1) Cross foot

The cross-foot check is to sum every column and every row and compare the sum of the grand total row with the sum of the row totals in the final column. Calculate the difference; if it is non zero the amount may help you identify where the error is. Have a cell that displays a large red error indicator if the difference is significant, so that even on printouts it cannot be missed. Excel always has small rounding errors from floating point arithmetic, which although as small as 1E-13 will still be different from zero. So test for the absolute value of the difference being greater than 0.01 or whatever number suits the scale of values you are working with. A good sign of a careful spreadsheet maker is that the front sheet (or whatever sheet is always printed) carries forward the error check indicator from every supporting sheet, so that a report cannot be embarrassingly printed without knowing that some supporting sheet has an error.

We also want to avoid the risk of forgetting to include a row in the subtotal or total rows. One way to check the grand total is to sum the entire table range including intermediate totals, grand totals, and right-hand totals, and divide that by four.

2) Balance

In Accounting 101 you learn that a balance sheet must balance. (Usually by defining owner's equity as a balance line equal to total assets less total liabilities.)  Chemical engineers prove their calculations by a mass balance that shows how all the material inputs end up as outputs. To prove that your spreadsheets have some data integrity, you need to look for any opportunity to verify that a total of inputs is the same as the total of outputs.

For example, if you have a total budget to allocate, the sum of the allocated amounts must equal the original total.

3) Proportion

When forecasting projects, there is often no known input amount to compare with an output. In such cases we look at the absolute value of changes or the proportional value of changes to see if they correspond. One might compare last year's increase with this year's to see if they are as expected. Unfortunately, expectation is a dodgy measure that works in stable conditions but not in the unstable real world - see 'Expectations' below.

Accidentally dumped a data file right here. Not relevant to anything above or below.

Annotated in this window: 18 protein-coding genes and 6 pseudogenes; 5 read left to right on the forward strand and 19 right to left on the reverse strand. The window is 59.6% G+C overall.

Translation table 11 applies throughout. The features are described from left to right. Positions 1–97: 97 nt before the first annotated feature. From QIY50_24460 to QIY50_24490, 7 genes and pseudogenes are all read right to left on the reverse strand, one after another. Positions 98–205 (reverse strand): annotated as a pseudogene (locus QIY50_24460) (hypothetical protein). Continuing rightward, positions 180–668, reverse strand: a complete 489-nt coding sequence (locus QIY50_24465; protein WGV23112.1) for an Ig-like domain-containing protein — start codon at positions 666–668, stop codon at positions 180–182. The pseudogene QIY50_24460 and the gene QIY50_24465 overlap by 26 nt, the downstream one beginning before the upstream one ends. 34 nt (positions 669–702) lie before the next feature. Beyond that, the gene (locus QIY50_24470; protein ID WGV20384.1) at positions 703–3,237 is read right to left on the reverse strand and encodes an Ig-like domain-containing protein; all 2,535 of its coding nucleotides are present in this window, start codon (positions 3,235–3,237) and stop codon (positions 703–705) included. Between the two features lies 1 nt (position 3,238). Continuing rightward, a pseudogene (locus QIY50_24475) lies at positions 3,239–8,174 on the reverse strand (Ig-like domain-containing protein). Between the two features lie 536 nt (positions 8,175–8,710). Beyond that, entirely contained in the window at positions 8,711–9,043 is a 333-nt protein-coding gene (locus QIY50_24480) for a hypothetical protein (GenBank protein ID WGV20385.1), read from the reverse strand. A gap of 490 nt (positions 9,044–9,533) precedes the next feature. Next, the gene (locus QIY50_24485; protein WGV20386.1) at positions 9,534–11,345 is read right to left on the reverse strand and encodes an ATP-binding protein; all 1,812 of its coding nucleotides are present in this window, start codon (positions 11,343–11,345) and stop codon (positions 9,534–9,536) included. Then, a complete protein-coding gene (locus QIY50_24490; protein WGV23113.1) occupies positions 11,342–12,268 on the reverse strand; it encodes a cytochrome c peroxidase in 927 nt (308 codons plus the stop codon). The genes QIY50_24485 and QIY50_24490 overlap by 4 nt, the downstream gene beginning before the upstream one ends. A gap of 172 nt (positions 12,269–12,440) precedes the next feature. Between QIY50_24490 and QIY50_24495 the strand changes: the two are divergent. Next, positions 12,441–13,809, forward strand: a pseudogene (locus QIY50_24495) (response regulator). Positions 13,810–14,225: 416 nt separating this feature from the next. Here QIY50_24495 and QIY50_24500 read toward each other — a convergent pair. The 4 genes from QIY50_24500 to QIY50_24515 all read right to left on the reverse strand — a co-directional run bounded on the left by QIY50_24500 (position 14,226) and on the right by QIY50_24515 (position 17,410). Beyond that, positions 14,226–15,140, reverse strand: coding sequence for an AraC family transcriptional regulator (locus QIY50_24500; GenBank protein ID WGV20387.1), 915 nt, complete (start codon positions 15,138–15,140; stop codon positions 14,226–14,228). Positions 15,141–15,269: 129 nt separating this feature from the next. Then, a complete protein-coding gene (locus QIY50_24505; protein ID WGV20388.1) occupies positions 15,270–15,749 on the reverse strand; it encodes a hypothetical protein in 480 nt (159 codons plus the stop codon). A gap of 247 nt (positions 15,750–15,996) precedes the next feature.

4) Multiple plus ungood

We've all seen this kind of total calculation:


and know there is a high likelihood of a pointing error - that one of those references is pointing to the wrong cell; or that there is some reference overlooked in creating that chain. It arises when there are detail lines, intermediate totals calculated by =SUM() and to get a total of these intermediate figures, each needs to be individually selected. Here are some ways to get around this:

4a) Assuming that every detail figure is also included in the =SUM() intermediate formulas, simply calculate =SUM(B2:B67)/2.

4b) Replace all the =SUM( formulas with =SUBTOTAL(9,... Then replace the multiple-plus formula with =SUBTOTAL(9,B2:B67). The SUBTOTAL function ignores the results of other SUBTOTAL functions  in its range.

If the data is an export from an accounting system or database, or is a simple table of numbers, you can get Excel to automatically put in the subtotal formulas, so you don't have to. Ensure that every column has an identifying header; and that every row has an entry in a column that indicates what group this row belongs to, and the table is sorted by that column. Then choose the Data Subtotals command, specify the grouping column, and check all the data columns that you want subtotalled; and Excel puts them in for you. When you insert or delete rows in the table, simply re-do the Subtotals command.